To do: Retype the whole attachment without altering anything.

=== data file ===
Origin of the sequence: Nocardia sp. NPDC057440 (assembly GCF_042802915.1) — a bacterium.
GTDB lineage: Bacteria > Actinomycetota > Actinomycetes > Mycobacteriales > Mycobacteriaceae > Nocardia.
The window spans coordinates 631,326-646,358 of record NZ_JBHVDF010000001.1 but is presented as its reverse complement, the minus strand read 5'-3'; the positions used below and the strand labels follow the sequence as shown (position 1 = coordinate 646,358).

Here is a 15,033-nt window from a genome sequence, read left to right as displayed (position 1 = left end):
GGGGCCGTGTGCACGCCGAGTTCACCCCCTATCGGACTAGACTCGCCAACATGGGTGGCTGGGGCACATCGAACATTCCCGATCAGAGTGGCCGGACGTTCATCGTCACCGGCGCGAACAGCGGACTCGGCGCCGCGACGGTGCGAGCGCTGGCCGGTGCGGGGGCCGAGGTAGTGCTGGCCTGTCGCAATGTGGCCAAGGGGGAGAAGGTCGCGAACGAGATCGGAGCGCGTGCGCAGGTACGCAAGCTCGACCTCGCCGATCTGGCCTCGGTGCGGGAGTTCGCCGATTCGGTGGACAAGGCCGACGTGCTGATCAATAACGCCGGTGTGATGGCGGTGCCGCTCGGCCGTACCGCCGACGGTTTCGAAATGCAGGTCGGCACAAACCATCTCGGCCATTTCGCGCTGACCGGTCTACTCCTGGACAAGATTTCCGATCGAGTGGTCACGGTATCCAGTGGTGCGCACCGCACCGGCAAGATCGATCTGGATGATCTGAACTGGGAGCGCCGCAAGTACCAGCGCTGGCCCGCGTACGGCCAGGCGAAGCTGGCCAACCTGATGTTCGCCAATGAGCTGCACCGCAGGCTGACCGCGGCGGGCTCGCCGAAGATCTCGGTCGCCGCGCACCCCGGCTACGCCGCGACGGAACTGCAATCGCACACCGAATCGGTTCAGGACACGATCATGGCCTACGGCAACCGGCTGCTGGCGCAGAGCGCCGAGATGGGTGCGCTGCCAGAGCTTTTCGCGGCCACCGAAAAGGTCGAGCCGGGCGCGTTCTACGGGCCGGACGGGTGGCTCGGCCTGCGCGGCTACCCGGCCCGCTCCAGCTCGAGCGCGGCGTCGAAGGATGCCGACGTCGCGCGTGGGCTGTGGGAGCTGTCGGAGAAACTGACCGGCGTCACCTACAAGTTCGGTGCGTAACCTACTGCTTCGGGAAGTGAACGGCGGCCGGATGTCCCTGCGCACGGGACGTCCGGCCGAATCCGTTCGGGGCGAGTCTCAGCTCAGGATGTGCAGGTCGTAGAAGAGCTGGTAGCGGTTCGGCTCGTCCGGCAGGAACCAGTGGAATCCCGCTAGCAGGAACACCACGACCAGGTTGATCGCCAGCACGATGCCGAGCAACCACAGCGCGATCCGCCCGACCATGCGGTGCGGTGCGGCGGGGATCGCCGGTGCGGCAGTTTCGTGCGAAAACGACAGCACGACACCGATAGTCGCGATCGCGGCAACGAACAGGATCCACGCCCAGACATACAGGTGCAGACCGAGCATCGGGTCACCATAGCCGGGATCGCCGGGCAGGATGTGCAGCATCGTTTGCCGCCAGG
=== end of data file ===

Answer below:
Origin of the sequence: Nocardia sp. NPDC057440 (assembly GCF_042802915.1) — a bacterium.
GTDB lineage: Bacteria > Actinomycetota > Actinomycetes > Mycobacteriales > Mycobacteriaceae > Nocardia.
The window spans coordinates 631,326-646,358 of record NZ_JBHVDF010000001.1 but is presented as its reverse complement, the minus strand read 5'-3'; the positions used below and the strand labels follow the sequence as shown (position 1 = coordinate 646,358).

Here is a 15,033-nt window from a genome sequence, read left to right as displayed (position 1 = left end):
GGGGCCGTGTGCACGCCGAGTTCACCCCCTATCGGACTAGACTCGCCAACATGGGTGGCTGGGGCACATCGAACATTCCCGATCAGAGTGGCCGGACGTTCATCGTCACCGGCGCGAACAGCGGACTCGGCGCCGCGACGGTGCGAGCGCTGGCCGGTGCGGGGGCCGAGGTAGTGCTGGCCTGTCGCAATGTGGCCAAGGGGGAGAAGGTCGCGAACGAGATCGGAGCGCGTGCGCAGGTACGCAAGCTCGACCTCGCCGATCTGGCCTCGGTGCGGGAGTTCGCCGATTCGGTGGACAAGGCCGACGTGCTGATCAATAACGCCGGTGTGATGGCGGTGCCGCTCGGCCGTACCGCCGACGGTTTCGAAATGCAGGTCGGCACAAACCATCTCGGCCATTTCGCGCTGACCGGTCTACTCCTGGACAAGATTTCCGATCGAGTGGTCACGGTATCCAGTGGTGCGCACCGCACCGGCAAGATCGATCTGGATGATCTGAACTGGGAGCGCCGCAAGTACCAGCGCTGGCCCGCGTACGGCCAGGCGAAGCTGGCCAACCTGATGTTCGCCAATGAGCTGCACCGCAGGCTGACCGCGGCGGGCTCGCCGAAGATCTCGGTCGCCGCGCACCCCGGCTACGCCGCGACGGAACTGCAATCGCACACCGAATCGGTTCAGGACACGATCATGGCCTACGGCAACCGGCTGCTGGCGCAGAGCGCCGAGATGGGTGCGCTGCCAGAGCTTTTCGCGGCCACCGAAAAGGTCGAGCCGGGCGCGTTCTACGGGCCGGACGGGTGGCTCGGCCTGCGCGGCTACCCGGCCCGCTCCAGCTCGAGCGCGGCGTCGAAGGATGCCGACGTCGCGCGTGGGCTGTGGGAGCTGTCGGAGAAACTGACCGGCGTCACCTACAAGTTCGGTGCGTAACCTACTGCTTCGGGAAGTGAACGGCGGCCGGATGTCCCTGCGCACGGGACGTCCGGCCGAATCCGTTCGGGGCGAGTCTCAGCTCAGGATGTGCAGGTCGTAGAAGAGCTGGTAGCGGTTCGGCTCGTCCGGCAGGAACCAGTGGAATCCCGCTAGCAGGAACACCACGACCAGGTTGATCGCCAGCACGATGCCGAGCAACCACAGCGCGATCCGCCCGACCATGCGGTGCGGTGCGGCGGGGATCGCCGGTGCGGCAGTTTCGTGCGAAAACGACAGCACGACACCGATAGTCGCGATCGCGGCAACGAACAGGATCCACGCCCAGACATACAGGTGCAGACCGAGCATCGGGTCACCATAGCCGGGATCGCCGGGCAGGATGTGCAGCATCGTTTGCCGCCAGG